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US Olympic athletes urged to leave phones behind


Image of the article titled US Olympic Athletes Urge to Leave Phones Behind Chinese Monitoring Concerns

Photo: China News Service (Getty Images)

US Olympic athletes heading to Beijing for the 2022 Winter Olympics are being advised to pack a one-time phone and familiarize themselves with VPNs to avoid potential Chinese government surveillance.

The guidance, sent out by the US Olympic and Paralympic Committee in an advisory document in September and a subsequent bulletin in December, warns athletes that all their online communications, transactions and activities could be subject to state surveillance while competing in China. the documents, look By The Wall Street Journal and USA Today, they warned athletes that their devices could be targeted with malware or spyware.

“Despite any and all safeguards put in place to protect systems and data brought into China, it should be assumed that all data and communications in China can be monitored, hacked or blocked,” the release said. according to USA Today. If athletes decide to take their own devices, how-to tips recommend at least clearing the devices of any personal data beforehand

The United States is not alone in this is. In recent days the Olympic federations of AustraliaAnd Britain, and the Holland They all issued similar cybersecurity warnings to their players, with the latter two claiming that they would be giving competitors temporary burning devices.

British Olympic Association spokesman Tell Watchman. “Wherever they don’t want to take their own devices, we have made temporary devices available for them to use.”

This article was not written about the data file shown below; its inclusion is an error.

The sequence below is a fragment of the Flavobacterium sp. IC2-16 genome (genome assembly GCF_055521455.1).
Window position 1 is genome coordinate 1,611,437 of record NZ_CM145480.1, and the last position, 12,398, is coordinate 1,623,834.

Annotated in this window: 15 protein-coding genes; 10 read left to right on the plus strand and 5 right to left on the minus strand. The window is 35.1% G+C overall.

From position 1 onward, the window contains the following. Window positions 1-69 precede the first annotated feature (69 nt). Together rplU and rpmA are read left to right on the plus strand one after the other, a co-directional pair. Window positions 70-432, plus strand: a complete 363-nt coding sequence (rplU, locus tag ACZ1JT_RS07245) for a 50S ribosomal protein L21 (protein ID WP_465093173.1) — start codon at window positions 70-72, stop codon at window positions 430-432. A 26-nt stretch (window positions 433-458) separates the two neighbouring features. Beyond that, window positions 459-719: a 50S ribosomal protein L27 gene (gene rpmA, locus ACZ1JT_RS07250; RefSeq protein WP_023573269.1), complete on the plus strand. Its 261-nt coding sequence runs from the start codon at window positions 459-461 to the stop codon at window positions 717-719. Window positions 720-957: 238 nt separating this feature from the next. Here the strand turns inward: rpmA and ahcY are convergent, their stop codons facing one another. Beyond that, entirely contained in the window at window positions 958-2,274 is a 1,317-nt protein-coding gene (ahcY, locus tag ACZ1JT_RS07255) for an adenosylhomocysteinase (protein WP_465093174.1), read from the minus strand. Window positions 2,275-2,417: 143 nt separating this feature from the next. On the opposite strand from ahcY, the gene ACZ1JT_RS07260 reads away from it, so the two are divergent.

Gizmodo has reached out to both TeamUSA and the International Olympic Committee for comment regarding increased monitoring concerns but has yet to hear back.

News of the security alerts also comes about one week after the White House announce Diplomatic boycott of upcoming games. Canada, the UK and Australia soon followed suit and announce Their similar diplomatic boycott days later. The recently-allied Chinese newspaper, Global Times, published An opinion piece in response to boycotts and growing international concerns about surveillance in which they downplayed the criticism as “based on fake news, ignorance and the actions of the West”.

Concerns about surveillance at the 2022 Winter Games aren’t entirely new, but this represents the most significant attempt yet by the United States to provide cybersecurity warnings. It’s not just about athletes. Late last year, the group Reporters Without Borders put on a similar show warning For reporters looking to cover the event. In this case, RWB advised journalists not to download Chinese apps that could potentially allow government surveillance.

Espionage and state espionage in the general sense have a long history in the Olympic Games. Ghosts and spies representing security states have appeared on a regular basis, and have even succeeded in some cases with athletes. For example, Dave Syme was an American runner who won a silver medal at the 1960 Olympics in Rome, who was famous for collaborating with the CIA as part of a larger operation to persuade Ukrainian athletes to withdraw to the West, according to Watchman. And as recently as 2016, NBC News Analytics Secret documents claimed that US intelligence agencies assigned more than 1,000 spies to the Olympic Games in Rio de Janeiro in an effort to enhance security.

It is also not uncommon for host countries to tighten security and surveillance before and during an event. But critics and civil liberties advocates have warned that these efforts can often go too far. This may have been the case during the Sochi Winter Games 2014, for example, when the Russian government created a powerful new surveillance device capable of intercepting metadata and full phone conversations, internet activity, according to the edge. Government officials have reportedly referred to this Olympic era as the “Ring of Steel” panopticon.



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